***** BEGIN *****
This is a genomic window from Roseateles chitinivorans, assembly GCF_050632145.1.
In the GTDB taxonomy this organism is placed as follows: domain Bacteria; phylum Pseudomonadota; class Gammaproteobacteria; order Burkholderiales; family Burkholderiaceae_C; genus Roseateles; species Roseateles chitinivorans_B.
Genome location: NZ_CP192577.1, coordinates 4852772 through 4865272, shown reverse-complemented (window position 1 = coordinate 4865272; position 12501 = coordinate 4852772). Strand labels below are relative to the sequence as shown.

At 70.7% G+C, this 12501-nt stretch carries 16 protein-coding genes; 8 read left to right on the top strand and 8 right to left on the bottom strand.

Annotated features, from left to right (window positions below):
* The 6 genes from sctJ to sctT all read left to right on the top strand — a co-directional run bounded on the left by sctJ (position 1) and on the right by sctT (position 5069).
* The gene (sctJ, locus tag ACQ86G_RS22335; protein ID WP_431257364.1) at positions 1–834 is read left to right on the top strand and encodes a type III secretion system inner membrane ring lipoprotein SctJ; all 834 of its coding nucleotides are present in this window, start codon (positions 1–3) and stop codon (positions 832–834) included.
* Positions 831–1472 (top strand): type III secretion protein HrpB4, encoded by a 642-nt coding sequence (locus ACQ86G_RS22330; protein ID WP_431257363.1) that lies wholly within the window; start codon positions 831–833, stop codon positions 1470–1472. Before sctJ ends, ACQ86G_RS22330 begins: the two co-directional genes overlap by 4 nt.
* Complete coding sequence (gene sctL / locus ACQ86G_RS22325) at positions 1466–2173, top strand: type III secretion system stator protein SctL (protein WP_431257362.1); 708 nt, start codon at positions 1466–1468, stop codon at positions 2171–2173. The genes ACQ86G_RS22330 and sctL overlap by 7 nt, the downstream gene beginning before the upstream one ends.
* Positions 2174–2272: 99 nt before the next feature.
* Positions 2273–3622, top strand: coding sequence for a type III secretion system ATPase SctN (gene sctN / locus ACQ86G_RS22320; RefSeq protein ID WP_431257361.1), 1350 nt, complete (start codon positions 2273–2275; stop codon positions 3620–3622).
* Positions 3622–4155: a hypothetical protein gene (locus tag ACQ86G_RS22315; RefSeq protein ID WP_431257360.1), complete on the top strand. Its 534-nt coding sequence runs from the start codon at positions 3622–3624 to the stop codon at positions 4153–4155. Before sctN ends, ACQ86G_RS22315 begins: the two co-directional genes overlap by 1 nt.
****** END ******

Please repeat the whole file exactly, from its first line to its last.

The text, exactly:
This is a genomic window from Roseateles chitinivorans, assembly GCF_050632145.1.
In the GTDB taxonomy this organism is placed as follows: domain Bacteria; phylum Pseudomonadota; class Gammaproteobacteria; order Burkholderiales; family Burkholderiaceae_C; genus Roseateles; species Roseateles chitinivorans_B.
Genome location: NZ_CP192577.1, coordinates 4852772 through 4865272, shown reverse-complemented (window position 1 = coordinate 4865272; position 12501 = coordinate 4852772). Strand labels below are relative to the sequence as shown.

At 70.7% G+C, this 12501-nt stretch carries 16 protein-coding genes; 8 read left to right on the top strand and 8 right to left on the bottom strand.

Annotated features, from left to right (window positions below):
* The 6 genes from sctJ to sctT all read left to right on the top strand — a co-directional run bounded on the left by sctJ (position 1) and on the right by sctT (position 5069).
* The gene (sctJ, locus tag ACQ86G_RS22335; protein ID WP_431257364.1) at positions 1–834 is read left to right on the top strand and encodes a type III secretion system inner membrane ring lipoprotein SctJ; all 834 of its coding nucleotides are present in this window, start codon (positions 1–3) and stop codon (positions 832–834) included.
* Positions 831–1472 (top strand): type III secretion protein HrpB4, encoded by a 642-nt coding sequence (locus ACQ86G_RS22330; protein ID WP_431257363.1) that lies wholly within the window; start codon positions 831–833, stop codon positions 1470–1472. Before sctJ ends, ACQ86G_RS22330 begins: the two co-directional genes overlap by 4 nt.
* Complete coding sequence (gene sctL / locus ACQ86G_RS22325) at positions 1466–2173, top strand: type III secretion system stator protein SctL (protein WP_431257362.1); 708 nt, start codon at positions 1466–1468, stop codon at positions 2171–2173. The genes ACQ86G_RS22330 and sctL overlap by 7 nt, the downstream gene beginning before the upstream one ends.
* Positions 2174–2272: 99 nt before the next feature.
* Positions 2273–3622, top strand: coding sequence for a type III secretion system ATPase SctN (gene sctN / locus ACQ86G_RS22320; RefSeq protein ID WP_431257361.1), 1350 nt, complete (start codon positions 2273–2275; stop codon positions 3620–3622).
* Positions 3622–4155: a hypothetical protein gene (locus tag ACQ86G_RS22315; RefSeq protein ID WP_431257360.1), complete on the top strand. Its 534-nt coding sequence runs from the start codon at positions 3622–3624 to the stop codon at positions 4153–4155. Before sctN ends, ACQ86G_RS22315 begins: the two co-directional genes overlap by 1 nt.